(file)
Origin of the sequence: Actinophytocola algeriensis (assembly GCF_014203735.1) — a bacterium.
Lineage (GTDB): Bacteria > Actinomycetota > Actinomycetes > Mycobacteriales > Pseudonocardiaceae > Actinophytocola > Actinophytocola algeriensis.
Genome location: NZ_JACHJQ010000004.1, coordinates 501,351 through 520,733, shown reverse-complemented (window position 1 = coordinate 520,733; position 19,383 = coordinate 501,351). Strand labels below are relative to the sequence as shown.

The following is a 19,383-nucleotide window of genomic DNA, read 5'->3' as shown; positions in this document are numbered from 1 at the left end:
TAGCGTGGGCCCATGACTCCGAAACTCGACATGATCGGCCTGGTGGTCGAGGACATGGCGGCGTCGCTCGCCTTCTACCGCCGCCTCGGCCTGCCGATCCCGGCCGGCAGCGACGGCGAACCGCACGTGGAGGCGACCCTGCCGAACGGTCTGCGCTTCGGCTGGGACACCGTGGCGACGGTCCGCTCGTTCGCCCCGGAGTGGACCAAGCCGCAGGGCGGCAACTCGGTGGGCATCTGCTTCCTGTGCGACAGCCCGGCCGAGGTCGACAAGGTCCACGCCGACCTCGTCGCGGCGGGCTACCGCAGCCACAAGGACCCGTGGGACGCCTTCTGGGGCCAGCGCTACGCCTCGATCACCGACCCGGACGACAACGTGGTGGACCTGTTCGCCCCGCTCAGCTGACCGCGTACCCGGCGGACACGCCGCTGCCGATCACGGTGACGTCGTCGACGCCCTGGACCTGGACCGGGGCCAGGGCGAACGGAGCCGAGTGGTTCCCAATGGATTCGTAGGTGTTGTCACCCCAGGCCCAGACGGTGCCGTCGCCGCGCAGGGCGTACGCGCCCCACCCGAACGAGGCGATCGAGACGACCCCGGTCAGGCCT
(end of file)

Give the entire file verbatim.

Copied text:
Origin of the sequence: Actinophytocola algeriensis (assembly GCF_014203735.1) — a bacterium.
Lineage (GTDB): Bacteria > Actinomycetota > Actinomycetes > Mycobacteriales > Pseudonocardiaceae > Actinophytocola > Actinophytocola algeriensis.
Genome location: NZ_JACHJQ010000004.1, coordinates 501,351 through 520,733, shown reverse-complemented (window position 1 = coordinate 520,733; position 19,383 = coordinate 501,351). Strand labels below are relative to the sequence as shown.

The following is a 19,383-nucleotide window of genomic DNA, read 5'->3' as shown; positions in this document are numbered from 1 at the left end:
TAGCGTGGGCCCATGACTCCGAAACTCGACATGATCGGCCTGGTGGTCGAGGACATGGCGGCGTCGCTCGCCTTCTACCGCCGCCTCGGCCTGCCGATCCCGGCCGGCAGCGACGGCGAACCGCACGTGGAGGCGACCCTGCCGAACGGTCTGCGCTTCGGCTGGGACACCGTGGCGACGGTCCGCTCGTTCGCCCCGGAGTGGACCAAGCCGCAGGGCGGCAACTCGGTGGGCATCTGCTTCCTGTGCGACAGCCCGGCCGAGGTCGACAAGGTCCACGCCGACCTCGTCGCGGCGGGCTACCGCAGCCACAAGGACCCGTGGGACGCCTTCTGGGGCCAGCGCTACGCCTCGATCACCGACCCGGACGACAACGTGGTGGACCTGTTCGCCCCGCTCAGCTGACCGCGTACCCGGCGGACACGCCGCTGCCGATCACGGTGACGTCGTCGACGCCCTGGACCTGGACCGGGGCCAGGGCGAACGGAGCCGAGTGGTTCCCAATGGATTCGTAGGTGTTGTCACCCCAGGCCCAGACGGTGCCGTCGCCGCGCAGGGCGTACGCGCCCCACCCGAACGAGGCGATCGAGACGACCCCGGTCAGGCCT